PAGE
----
I-131 has a half life of about 8 days. Normally, we like to say that 10 half-lives are necessary to reduce the amount of radiation to a negligible level, or 80 days. This would reduce the radiation by a factor of 2 to the 10th power, or 1/1024 of the original amount, a very significant amount.

Now, why do people get so worked up about radioactive iodine in the thyroid? Well, it's a significant threat (at least 10 years or so post exposure), and it's very easily preventable (just stock and take some sort of thyroid iodine blocker).

So, which form is better? Any of them will probably do about as good a job, but only one form has been approved by the FDA - the one that tastes so bad you might vomit after tasting it.

If you’re exposed to fallout, taking an Iodine preparation is probably a good idea. You should take it for 90 days after the radioactive iodine is released, to ensure that 10 half-lives have deteriorated. Follow the dosing schedule on the package, which should be something along the lines of:

Over 12 years old 130mg KI, 170mg KIO3
3 - 12 years old 65mg KI 85mg KIO3
1 - 36 months old 32mg KI, 42mg KIO3
< 1 month old 16mg KI, 21mg KIO3
World Health Organization, Guidelines for Iodine Prophylaxis following Nuclear Accidents, Update 1999

Since the KI or KIO3 is water soluble, there is NO benefit in taking an extra dose

Since the KI or KIO3 ONLY protects the thyroid gland, it does NOT protect any body parts against any other types of radiation exposure. It is not an ‘invincibility pill”.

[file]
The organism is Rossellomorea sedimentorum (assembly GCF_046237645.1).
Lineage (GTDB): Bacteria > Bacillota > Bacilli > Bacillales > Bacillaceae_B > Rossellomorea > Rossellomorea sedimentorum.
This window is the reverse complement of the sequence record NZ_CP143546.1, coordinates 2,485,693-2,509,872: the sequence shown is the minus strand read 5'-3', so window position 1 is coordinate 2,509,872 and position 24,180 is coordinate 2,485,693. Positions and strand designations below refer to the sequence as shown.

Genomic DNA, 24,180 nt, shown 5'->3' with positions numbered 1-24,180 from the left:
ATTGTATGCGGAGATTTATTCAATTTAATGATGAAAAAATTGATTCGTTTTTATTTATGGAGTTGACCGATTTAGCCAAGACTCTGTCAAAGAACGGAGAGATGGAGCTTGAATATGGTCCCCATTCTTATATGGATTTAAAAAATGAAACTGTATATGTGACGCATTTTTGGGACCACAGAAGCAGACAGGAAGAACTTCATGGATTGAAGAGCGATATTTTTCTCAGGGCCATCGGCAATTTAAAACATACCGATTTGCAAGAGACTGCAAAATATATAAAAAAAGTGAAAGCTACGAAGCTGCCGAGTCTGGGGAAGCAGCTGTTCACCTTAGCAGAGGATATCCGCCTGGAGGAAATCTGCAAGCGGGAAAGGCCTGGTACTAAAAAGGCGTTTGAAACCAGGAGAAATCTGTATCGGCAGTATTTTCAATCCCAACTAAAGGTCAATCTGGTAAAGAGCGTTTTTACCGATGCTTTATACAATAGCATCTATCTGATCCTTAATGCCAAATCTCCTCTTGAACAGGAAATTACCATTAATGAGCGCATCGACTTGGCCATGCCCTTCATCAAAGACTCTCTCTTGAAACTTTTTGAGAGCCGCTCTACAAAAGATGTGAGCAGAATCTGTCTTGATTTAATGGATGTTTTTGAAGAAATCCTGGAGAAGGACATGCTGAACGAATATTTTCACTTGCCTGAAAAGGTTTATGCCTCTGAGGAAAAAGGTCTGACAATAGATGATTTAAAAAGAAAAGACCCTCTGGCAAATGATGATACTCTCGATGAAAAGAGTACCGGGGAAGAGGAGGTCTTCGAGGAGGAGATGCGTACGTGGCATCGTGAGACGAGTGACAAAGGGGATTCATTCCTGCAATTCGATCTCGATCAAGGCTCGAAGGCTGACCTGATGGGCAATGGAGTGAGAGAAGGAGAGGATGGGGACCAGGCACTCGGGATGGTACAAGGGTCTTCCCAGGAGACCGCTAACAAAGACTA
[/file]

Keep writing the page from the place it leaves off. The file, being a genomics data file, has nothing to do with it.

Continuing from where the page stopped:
What about other radiation exposure? What happens if you’re not in a shelter during the worst part of the fallout. Fallout decays in strength about 10% for every 7 hours post peak. So, if you're in a shelter with a monitor and notice a peak in the reading outside, 7 hours later the reading will be 10% less, 14 hours later it will be 10% of 90% less, etc. So, the conventional wisdom is that if you shelter for about 14 days (7x7x7 hours) you will get only 1/1,000 (10x10x10) the exposure had you been there at the peak.

If the exposure was high (say, 1,000 Roentgen (R)/Hr peak), after 2 weeks you would only be getting 1 rad/hour. At this level you can go outside for an hour or two and take care of animals, get more food or water, etc. You may need to stay in the shelter longer, and probably should sleep in the shelter for awhile longer, but the longer since the peak in radiation, the more 7 hour periods that the radiation is decaying, too. If you were to stay in shelter for say 100 days (7x7x7x7x7 hours) the radiation outside (1,000 R total) would be 1/10,000 (10x10x10x10) or 0.1 R/hour.

Now, peacetime limits are quite strict, but a dose of as much as 50R total (RAD, or Roentgen absorbed dose), 10 times the peacetime annual standard for nuclear workers probably isn't going to cause much trouble for anyone. That would be exposure to 1 R for 50 hours, or exposure to 5 R for 10 hours, etc. At 100 RAD there is less than a 50% chance of slight clinical symptoms of radiation exposure, and it takes as much as 200 RAD to cause significant health issues, especially for older people (who, frankly, have less time left to develop a long-term cancer).

Nobody (especially me) wants to see a nuclear war or release of nuclear materials. However, if people actually learn the truth about nuclear weapons affects (such as the info above) the ability of such weapons to terrorize would be far less. Unfortunately (political speech coming), there are many who will use ignorance to further their own agendas and make claims that cause people to be misled - such as the specious claim that you cant protect yourself from radiation, or that fallout will kill everyone on earth.

Hope this helps.